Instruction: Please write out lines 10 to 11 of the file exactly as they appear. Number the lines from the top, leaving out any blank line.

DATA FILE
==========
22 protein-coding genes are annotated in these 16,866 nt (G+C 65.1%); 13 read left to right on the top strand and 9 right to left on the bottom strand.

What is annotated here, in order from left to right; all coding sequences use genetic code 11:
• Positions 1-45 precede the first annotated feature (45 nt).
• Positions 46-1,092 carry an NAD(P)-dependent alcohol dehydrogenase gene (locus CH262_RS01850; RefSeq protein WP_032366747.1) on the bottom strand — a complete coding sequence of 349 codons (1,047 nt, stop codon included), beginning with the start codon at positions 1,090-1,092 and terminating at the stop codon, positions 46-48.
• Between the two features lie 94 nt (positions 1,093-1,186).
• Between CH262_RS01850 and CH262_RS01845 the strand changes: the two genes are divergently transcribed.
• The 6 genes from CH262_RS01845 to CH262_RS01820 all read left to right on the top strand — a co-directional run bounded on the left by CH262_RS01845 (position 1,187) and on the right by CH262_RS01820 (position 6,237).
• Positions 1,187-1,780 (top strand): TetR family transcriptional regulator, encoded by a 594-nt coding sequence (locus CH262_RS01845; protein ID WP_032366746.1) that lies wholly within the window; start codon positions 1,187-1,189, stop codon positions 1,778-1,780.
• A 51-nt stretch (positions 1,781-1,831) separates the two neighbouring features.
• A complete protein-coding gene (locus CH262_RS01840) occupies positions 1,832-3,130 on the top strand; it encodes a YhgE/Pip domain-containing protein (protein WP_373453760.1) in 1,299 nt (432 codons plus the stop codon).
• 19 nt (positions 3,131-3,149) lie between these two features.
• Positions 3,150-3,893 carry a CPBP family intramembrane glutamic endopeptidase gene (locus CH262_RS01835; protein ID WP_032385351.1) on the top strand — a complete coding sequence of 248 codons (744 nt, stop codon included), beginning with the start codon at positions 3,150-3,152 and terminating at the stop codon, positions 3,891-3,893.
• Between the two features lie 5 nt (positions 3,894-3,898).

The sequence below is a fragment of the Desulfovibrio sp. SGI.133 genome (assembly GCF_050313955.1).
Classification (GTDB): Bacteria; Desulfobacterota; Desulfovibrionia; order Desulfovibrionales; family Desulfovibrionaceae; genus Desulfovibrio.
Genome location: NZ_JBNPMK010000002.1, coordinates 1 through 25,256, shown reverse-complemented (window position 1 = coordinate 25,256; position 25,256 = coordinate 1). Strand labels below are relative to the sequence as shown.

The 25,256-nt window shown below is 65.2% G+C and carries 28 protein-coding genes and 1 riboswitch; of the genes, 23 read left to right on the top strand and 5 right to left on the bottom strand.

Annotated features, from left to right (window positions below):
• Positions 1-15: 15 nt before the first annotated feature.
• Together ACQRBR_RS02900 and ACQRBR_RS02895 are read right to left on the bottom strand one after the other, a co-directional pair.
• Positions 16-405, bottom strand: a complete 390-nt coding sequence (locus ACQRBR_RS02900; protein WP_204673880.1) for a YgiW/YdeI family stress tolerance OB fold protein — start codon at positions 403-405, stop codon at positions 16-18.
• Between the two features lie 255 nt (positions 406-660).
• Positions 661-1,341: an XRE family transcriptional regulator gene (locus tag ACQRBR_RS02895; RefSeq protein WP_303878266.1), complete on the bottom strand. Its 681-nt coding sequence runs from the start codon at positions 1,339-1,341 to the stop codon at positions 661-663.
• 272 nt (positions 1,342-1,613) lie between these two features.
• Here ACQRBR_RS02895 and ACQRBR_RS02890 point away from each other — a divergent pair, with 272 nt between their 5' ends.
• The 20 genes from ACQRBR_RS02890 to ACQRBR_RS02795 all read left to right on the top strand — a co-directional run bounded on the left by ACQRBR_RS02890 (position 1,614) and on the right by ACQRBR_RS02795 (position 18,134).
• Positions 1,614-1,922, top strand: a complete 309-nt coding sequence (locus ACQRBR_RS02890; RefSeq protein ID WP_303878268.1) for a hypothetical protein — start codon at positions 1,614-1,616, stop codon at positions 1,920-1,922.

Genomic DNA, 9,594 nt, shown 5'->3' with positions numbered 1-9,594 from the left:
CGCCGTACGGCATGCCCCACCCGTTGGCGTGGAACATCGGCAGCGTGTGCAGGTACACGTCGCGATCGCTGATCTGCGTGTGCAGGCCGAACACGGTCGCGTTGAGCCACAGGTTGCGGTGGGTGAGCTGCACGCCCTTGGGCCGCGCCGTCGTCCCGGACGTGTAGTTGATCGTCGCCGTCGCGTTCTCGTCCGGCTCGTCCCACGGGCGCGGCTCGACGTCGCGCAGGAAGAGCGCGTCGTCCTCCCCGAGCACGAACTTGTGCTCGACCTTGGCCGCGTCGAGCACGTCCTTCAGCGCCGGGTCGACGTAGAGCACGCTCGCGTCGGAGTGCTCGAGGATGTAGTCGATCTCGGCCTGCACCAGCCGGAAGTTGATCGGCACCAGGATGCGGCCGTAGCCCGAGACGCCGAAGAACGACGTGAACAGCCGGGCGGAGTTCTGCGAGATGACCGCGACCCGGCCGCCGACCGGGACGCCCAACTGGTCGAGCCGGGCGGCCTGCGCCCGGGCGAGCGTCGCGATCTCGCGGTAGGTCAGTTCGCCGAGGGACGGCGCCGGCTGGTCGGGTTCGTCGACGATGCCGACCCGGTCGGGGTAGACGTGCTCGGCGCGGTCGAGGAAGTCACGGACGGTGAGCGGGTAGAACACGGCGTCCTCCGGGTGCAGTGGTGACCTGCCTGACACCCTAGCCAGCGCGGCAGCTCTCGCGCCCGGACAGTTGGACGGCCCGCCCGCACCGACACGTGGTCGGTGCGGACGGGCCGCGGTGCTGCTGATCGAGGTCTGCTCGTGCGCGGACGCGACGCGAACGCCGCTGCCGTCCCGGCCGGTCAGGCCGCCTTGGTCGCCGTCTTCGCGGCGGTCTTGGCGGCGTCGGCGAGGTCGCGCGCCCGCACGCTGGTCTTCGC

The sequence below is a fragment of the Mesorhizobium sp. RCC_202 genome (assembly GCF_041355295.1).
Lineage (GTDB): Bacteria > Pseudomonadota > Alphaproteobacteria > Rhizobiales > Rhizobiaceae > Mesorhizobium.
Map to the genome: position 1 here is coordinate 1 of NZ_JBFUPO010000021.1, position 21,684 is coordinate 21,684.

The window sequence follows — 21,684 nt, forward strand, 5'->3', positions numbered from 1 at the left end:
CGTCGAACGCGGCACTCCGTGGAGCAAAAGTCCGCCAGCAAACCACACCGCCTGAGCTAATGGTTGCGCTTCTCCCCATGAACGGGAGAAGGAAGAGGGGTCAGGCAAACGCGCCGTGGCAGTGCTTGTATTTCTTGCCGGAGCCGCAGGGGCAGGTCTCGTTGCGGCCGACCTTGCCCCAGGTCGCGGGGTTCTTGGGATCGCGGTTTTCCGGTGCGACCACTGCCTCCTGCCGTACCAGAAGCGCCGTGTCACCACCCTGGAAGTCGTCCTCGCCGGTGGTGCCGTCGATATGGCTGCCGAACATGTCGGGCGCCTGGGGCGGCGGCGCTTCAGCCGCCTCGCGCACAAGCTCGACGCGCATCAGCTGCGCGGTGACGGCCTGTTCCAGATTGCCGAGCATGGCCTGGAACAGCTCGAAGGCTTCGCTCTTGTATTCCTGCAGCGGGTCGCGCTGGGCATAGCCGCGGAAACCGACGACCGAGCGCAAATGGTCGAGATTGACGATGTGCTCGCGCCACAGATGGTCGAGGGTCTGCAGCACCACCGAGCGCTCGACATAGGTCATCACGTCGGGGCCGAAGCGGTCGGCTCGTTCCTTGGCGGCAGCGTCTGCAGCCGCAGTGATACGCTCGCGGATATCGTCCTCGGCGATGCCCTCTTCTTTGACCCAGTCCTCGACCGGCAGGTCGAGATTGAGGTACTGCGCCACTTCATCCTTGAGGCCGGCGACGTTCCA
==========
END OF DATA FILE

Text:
• A complete protein-coding gene (locus CH262_RS01840) occupies positions 1,832-3,130 on the top strand; it encodes a YhgE/Pip domain-containing protein (protein WP_373453760.1) in 1,299 nt (432 codons plus the stop codon).
• 19 nt (positions 3,131-3,149) lie between these two features.